“A Hero’s Guide to Fairy Tales” by Steven Fischer
Reviewed by Pedro Silva
Grimdark entertains with four solid stories this month.
A recently coronated king remembers the hero’s journey that earned him the throne in Steven Fischer‘s “A Hero’s Guide to Fairy Tales.” Contrary to the kingdom’s popular, polished account, the king’s memories highlight a harrowing journey, each victory weighed down by equal parts tragedy, even cowardice. Though the themes ring familiar (e.g. the touch-up of national narratives by history’s victors, or the exploration of victory’s ultimate cost), Collins writes the king’s musings with just enough detail to explore these themes, while hinting at an intriguing, broader world.
The remnants of humanity gather in the Lunascraper Tower, an enormous vertical arcology, to escape the poisonous mists below, in “The Bronze Gods” by Jeremy Szal. Dwelling in the tower’s lower levels, Sebastian pines for the richer, cleaner living quarters of the upper levels; that the mists are rising only adds to upper levels’ draw. The situation is remedied when Zachary, a close friend, asks Sebastian to move in. Zachery’s upper level quarters are a perk of volunteering for military excursions beyond the mists, and it’s for one of these that he’s now departing. Sebastian happily agrees to the living arrangement, and the move-in date is set for Zachary’s return. But when the day arrives, Zachary’s battalion doesn’t. Upon discovering his friend’s quarters ransacked by military Inquisitors, Sebastian flees. Then, when the resulting chase renders an Inquisitor dead, Sebastian knows he can’t return to his old life. Donning an Inquisitor’s mask, he vows to uncover the truth of Zachery’s death. From here, the story’s pace zips along, and events culminate in a satisfying reveal. Szal writes a warm, sympathetic relationship in Sebastian and Zachary, and though their friendship remains mostly nondescript, Sebastian’s heroic devotion makes for an active protagonist who’s easy to root for.
A mother and daughter navigate a fire-ravaged post-apocalypse, in Timandra Whitecastle‘s “On the Dragonroad.” Scavenging for food and desperate to evade the Sickness that triggers welts on survivors’ skins, the duo trek the dragonroad to the mountaintop that houses the dragon’s hoard. But the journey is interrupted by Knights of the Silver Cross, zealots tasked with “purg[ing] the world of evil,” while supplying the dragon with a steady offering of sacrifices. The encounter dovetails into a sudden resolution, while world-building questions remain unanswered, especially regarding the dragon’s true nature. Nonetheless, Whitecastle succeeds in characterizing a resonant mother/daughter relationship in this issue’s most emotionally compelling story.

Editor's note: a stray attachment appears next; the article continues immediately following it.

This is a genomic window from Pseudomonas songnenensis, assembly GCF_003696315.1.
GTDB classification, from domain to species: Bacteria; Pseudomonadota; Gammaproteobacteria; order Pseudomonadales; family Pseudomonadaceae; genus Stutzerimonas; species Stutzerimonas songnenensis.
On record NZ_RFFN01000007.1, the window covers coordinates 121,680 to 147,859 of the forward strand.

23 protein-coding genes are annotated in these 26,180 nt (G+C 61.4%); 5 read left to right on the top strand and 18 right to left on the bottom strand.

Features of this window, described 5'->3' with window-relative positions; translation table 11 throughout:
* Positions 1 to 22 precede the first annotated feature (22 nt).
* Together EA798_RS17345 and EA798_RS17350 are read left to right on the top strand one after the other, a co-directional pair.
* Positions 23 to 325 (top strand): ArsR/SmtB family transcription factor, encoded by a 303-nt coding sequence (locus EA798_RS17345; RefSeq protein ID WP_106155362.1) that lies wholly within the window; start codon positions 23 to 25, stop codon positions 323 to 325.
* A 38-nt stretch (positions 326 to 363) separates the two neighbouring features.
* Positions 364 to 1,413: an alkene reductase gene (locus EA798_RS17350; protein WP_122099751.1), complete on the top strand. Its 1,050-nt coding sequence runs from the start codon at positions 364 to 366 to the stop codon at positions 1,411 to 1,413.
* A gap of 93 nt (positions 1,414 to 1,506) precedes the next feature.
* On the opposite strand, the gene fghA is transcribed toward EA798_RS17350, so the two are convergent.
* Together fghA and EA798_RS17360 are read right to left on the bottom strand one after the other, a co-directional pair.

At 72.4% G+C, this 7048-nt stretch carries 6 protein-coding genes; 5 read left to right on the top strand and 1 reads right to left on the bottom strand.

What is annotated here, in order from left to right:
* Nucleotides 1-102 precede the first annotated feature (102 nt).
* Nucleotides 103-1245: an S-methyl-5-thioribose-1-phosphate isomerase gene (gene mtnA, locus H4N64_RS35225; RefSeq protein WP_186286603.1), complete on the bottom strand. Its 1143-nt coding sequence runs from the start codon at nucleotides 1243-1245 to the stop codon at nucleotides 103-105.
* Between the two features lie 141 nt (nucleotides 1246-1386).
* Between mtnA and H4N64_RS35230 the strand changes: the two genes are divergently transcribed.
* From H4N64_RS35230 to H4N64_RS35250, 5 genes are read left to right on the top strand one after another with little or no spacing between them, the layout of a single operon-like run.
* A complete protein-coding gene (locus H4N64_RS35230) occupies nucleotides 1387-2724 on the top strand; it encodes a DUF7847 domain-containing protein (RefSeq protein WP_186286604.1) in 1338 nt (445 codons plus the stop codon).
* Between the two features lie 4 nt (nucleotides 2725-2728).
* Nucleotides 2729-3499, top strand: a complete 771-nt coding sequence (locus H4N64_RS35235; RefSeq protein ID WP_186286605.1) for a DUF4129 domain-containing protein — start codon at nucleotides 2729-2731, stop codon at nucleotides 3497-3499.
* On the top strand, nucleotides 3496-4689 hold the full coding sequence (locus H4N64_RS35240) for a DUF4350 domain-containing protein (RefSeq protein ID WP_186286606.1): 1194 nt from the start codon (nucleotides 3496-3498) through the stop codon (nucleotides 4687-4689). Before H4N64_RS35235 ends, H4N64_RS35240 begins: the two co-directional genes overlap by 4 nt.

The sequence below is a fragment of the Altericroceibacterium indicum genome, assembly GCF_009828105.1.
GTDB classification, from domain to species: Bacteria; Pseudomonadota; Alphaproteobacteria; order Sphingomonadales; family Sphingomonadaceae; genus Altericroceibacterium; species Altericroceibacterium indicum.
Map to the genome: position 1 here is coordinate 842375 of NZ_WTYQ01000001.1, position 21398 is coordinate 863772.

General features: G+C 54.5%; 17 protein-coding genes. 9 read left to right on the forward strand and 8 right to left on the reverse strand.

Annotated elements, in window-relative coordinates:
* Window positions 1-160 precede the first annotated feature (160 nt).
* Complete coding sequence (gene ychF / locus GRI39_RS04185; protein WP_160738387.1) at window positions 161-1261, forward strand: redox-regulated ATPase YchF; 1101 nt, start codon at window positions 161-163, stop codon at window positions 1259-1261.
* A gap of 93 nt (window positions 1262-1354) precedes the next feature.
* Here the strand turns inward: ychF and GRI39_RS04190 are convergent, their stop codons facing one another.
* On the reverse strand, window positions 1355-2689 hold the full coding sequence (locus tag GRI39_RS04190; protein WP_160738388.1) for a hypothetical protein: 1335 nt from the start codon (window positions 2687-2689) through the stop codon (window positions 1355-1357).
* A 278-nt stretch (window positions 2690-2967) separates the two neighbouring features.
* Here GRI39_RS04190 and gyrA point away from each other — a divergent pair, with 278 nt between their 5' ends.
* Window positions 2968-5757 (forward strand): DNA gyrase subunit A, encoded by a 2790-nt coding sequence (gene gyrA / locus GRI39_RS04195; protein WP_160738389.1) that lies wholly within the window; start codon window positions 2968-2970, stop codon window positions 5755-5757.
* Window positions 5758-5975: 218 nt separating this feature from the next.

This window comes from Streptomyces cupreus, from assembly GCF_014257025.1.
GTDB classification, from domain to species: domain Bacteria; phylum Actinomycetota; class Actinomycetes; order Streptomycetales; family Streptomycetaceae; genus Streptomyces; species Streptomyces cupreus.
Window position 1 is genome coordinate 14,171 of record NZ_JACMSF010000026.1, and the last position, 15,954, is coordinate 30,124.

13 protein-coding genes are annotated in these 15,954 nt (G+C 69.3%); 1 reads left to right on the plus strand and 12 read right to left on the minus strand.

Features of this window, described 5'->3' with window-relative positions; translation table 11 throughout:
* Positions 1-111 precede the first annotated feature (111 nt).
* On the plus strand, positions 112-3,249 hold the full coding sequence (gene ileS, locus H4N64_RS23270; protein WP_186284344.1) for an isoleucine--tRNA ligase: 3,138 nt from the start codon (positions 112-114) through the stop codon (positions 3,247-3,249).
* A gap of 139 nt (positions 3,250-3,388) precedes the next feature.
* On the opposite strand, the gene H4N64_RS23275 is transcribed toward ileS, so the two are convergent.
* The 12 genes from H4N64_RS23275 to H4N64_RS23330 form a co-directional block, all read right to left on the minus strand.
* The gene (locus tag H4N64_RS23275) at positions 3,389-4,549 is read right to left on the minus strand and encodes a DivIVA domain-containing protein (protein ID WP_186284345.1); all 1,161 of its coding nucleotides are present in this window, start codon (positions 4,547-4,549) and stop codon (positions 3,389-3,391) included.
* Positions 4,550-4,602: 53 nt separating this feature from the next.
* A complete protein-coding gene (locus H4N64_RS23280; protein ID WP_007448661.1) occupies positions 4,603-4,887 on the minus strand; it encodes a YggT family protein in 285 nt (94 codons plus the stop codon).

Ryhalt, a brigadier-turned-general, challenges an accuser to a judicial duel in “To See a Monster” by Ed McDonald. The accuser is Torolo, a “service-dodging” aristocrat and old university colleague, who deems Ryhalt responsible for the loss of the battalion’s most valiant soldiers. Ryhalt’s call to retreat, Torolo argues, was an order motivated by cowardice, not strategy. In a dramatic turn, as the duel commences, Ryhalt realizes he’s outmatched. The action unfolds with swiftly reading prose, and escalates to an appropriately visceral climax—an arc that neatly parallels Ryhalt’s own struggle against guilt-stricken, inner demons.